August 2009

Equal, Not the Same


I love mowing my lawn — seeing the green lines left by the mower, figuring out how to go around obstacles, and how good it looks when I’m done. Then comes the most fun part, sweeping the grass clippings off the sidewalk. It is fun because it often includes visiting with my neighbors as they stroll by, with or without their dogs.

A few years ago I took over this task from my husband John. For awhile folks were surprised to see me doing it. They asked if John was away, was he sick, why me instead of him. There were even some people who questioned us, claiming that I had taken over “men’s work.”


I’ve been thinking about assumptions people make about each other, about who is suited for what and about what is proper. Surely this is a form of prejudice.


Two of the teachings of the Baha’i Faith are elimination of all forms of prejudice and the equality of men and women. If people were truly free of prejudice there would be no reaction to a woman with an “able bodied husband” mowing the lawn. And a true recognition of the equality of men and women would include realizing that “equality” does not mean “sameness.” A task would simply be done by whoever is willing or available. Furthermore, sometimes the less capable person would do it in the interest of “capacity building” or just because they wanted to. In our competitive culture, it is too often the “best” who does a job rather than someone else who can do it well enough and is eager to contribute their time and efforts.


Taking this idea to a global scale, every child should receive not only adequate food and health care but also opportunities to develop their capacities. There is potential especially for girls, as they become educated and enter all fields of endeavor, to make huge contributions to the creation of a just world – a world that will be known for its vigor, cooperation, harmony, and a degree of compassion never before witnessed in history.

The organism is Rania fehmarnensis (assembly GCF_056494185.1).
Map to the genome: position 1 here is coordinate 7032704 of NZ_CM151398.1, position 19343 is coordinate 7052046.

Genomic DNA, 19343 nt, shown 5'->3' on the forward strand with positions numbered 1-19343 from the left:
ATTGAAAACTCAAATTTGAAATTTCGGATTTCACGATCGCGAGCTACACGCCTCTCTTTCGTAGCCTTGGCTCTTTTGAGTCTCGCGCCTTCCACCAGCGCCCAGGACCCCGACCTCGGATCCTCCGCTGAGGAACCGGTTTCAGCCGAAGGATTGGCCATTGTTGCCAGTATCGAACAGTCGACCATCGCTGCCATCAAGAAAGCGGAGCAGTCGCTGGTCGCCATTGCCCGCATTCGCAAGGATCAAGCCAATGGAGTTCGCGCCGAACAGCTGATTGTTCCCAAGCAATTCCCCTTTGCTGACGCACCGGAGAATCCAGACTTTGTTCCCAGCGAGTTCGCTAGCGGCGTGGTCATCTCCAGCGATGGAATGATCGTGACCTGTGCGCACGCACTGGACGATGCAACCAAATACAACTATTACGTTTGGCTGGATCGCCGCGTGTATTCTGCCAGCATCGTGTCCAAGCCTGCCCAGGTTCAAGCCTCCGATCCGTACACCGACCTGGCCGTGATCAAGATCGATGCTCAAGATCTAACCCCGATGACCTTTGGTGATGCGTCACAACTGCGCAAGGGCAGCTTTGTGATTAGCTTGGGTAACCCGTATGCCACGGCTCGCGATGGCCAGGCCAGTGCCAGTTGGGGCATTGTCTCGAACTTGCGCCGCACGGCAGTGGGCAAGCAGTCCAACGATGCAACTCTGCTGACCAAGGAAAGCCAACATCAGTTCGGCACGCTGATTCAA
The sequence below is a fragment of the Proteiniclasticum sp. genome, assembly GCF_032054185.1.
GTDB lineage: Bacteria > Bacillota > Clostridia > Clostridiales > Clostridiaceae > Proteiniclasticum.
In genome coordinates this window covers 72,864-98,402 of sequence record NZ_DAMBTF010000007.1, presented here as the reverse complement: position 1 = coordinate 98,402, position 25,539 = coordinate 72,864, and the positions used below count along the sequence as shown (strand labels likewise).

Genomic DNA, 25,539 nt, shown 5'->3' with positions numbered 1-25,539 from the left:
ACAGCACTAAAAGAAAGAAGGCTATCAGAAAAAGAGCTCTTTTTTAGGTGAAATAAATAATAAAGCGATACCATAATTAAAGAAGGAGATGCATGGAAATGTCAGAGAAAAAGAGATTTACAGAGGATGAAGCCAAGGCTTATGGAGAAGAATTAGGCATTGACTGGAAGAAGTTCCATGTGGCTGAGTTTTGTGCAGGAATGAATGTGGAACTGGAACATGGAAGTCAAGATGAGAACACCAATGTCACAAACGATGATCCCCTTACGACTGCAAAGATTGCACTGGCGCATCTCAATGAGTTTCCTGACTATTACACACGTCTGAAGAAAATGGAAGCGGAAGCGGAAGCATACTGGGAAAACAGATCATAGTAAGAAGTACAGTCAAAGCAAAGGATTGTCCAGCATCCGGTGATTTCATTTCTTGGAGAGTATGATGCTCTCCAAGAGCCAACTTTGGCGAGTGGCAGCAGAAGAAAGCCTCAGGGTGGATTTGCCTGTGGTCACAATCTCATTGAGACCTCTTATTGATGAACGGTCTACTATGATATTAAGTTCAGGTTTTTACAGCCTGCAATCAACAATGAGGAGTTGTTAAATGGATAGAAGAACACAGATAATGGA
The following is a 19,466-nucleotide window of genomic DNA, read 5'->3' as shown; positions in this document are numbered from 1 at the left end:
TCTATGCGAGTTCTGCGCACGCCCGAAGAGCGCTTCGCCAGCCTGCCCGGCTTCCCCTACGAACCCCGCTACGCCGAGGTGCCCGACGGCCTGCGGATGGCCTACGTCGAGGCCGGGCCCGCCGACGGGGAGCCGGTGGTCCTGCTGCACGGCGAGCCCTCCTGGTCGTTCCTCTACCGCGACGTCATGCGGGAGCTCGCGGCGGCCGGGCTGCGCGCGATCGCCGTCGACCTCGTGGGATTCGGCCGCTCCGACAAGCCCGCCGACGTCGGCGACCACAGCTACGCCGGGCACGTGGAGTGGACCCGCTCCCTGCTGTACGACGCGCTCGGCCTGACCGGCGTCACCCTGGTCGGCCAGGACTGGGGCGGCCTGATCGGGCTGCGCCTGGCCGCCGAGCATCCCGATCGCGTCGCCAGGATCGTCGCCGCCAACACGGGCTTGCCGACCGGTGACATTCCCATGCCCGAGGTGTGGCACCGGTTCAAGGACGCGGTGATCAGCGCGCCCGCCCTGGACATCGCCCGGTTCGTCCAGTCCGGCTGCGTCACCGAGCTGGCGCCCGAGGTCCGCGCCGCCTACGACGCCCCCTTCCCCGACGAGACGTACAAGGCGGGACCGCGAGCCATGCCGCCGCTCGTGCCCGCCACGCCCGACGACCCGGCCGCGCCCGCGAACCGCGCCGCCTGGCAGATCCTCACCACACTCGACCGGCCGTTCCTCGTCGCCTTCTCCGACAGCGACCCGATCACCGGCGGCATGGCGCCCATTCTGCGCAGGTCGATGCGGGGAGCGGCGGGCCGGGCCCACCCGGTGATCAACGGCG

In the early days of the “feminist movement,” men were blamed for our social ills and told that “they” needed to change in order to fix things. I now think that a more balanced, and ultimately more successful, approach calls for everyone to continuously grow and develop. Personal growth of men and women alike is required for true equality, as all assume responsibility for transforming the societies in which we live. Men must use their influence, particularly in the civil, political and religious institutions they tend to control, to promote the systematic inclusion of women; and they must be motivated by the belief that the contributions of all people are required for society to progress. Worldwide, women must become educated and step forward into all arenas of human activity, contributing their particular qualities, skills and experience to the social, economic and political equation.


If my mowing was even noticed here, then what must be the cultural barriers preventing girls and women elsewhere from developing their capacities and pursuing their interests? Surely everyone should be free to grow and to contribute — unbound by others’ pre-judgments.



© Jaellayna Palmer 2009